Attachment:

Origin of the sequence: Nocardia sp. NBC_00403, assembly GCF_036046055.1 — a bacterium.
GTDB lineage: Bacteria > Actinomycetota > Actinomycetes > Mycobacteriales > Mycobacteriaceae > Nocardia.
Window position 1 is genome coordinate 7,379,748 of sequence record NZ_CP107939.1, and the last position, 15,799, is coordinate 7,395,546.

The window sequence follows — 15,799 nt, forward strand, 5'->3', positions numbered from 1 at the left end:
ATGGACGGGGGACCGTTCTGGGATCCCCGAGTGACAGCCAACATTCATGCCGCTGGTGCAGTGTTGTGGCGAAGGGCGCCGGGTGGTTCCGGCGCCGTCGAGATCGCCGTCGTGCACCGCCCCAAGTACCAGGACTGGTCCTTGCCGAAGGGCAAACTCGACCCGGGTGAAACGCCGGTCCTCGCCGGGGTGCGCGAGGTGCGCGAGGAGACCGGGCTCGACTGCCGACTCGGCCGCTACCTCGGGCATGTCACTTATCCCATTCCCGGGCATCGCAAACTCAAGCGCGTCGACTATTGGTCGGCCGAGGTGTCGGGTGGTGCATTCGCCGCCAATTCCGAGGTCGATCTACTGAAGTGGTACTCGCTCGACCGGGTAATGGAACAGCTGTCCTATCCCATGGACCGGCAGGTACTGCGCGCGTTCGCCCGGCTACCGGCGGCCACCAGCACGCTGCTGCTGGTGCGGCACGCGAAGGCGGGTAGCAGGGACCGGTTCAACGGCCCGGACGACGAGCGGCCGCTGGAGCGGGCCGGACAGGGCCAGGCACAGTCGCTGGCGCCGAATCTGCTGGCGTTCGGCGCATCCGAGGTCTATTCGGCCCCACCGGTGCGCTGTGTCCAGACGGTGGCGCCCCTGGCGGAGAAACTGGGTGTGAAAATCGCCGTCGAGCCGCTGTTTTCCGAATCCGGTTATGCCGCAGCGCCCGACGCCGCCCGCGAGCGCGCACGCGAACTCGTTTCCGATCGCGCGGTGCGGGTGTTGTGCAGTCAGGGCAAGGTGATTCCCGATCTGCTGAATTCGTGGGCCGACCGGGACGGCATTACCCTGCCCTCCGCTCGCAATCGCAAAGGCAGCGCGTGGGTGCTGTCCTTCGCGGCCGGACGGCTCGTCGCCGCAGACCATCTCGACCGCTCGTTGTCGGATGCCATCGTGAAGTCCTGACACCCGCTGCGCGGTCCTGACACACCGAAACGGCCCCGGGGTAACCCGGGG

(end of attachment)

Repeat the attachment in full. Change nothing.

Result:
Origin of the sequence: Nocardia sp. NBC_00403, assembly GCF_036046055.1 — a bacterium.
GTDB lineage: Bacteria > Actinomycetota > Actinomycetes > Mycobacteriales > Mycobacteriaceae > Nocardia.
Window position 1 is genome coordinate 7,379,748 of sequence record NZ_CP107939.1, and the last position, 15,799, is coordinate 7,395,546.

The window sequence follows — 15,799 nt, forward strand, 5'->3', positions numbered from 1 at the left end:
ATGGACGGGGGACCGTTCTGGGATCCCCGAGTGACAGCCAACATTCATGCCGCTGGTGCAGTGTTGTGGCGAAGGGCGCCGGGTGGTTCCGGCGCCGTCGAGATCGCCGTCGTGCACCGCCCCAAGTACCAGGACTGGTCCTTGCCGAAGGGCAAACTCGACCCGGGTGAAACGCCGGTCCTCGCCGGGGTGCGCGAGGTGCGCGAGGAGACCGGGCTCGACTGCCGACTCGGCCGCTACCTCGGGCATGTCACTTATCCCATTCCCGGGCATCGCAAACTCAAGCGCGTCGACTATTGGTCGGCCGAGGTGTCGGGTGGTGCATTCGCCGCCAATTCCGAGGTCGATCTACTGAAGTGGTACTCGCTCGACCGGGTAATGGAACAGCTGTCCTATCCCATGGACCGGCAGGTACTGCGCGCGTTCGCCCGGCTACCGGCGGCCACCAGCACGCTGCTGCTGGTGCGGCACGCGAAGGCGGGTAGCAGGGACCGGTTCAACGGCCCGGACGACGAGCGGCCGCTGGAGCGGGCCGGACAGGGCCAGGCACAGTCGCTGGCGCCGAATCTGCTGGCGTTCGGCGCATCCGAGGTCTATTCGGCCCCACCGGTGCGCTGTGTCCAGACGGTGGCGCCCCTGGCGGAGAAACTGGGTGTGAAAATCGCCGTCGAGCCGCTGTTTTCCGAATCCGGTTATGCCGCAGCGCCCGACGCCGCCCGCGAGCGCGCACGCGAACTCGTTTCCGATCGCGCGGTGCGGGTGTTGTGCAGTCAGGGCAAGGTGATTCCCGATCTGCTGAATTCGTGGGCCGACCGGGACGGCATTACCCTGCCCTCCGCTCGCAATCGCAAAGGCAGCGCGTGGGTGCTGTCCTTCGCGGCCGGACGGCTCGTCGCCGCAGACCATCTCGACCGCTCGTTGTCGGATGCCATCGTGAAGTCCTGACACCCGCTGCGCGGTCCTGACACACCGAAACGGCCCCGGGGTAACCCGGGG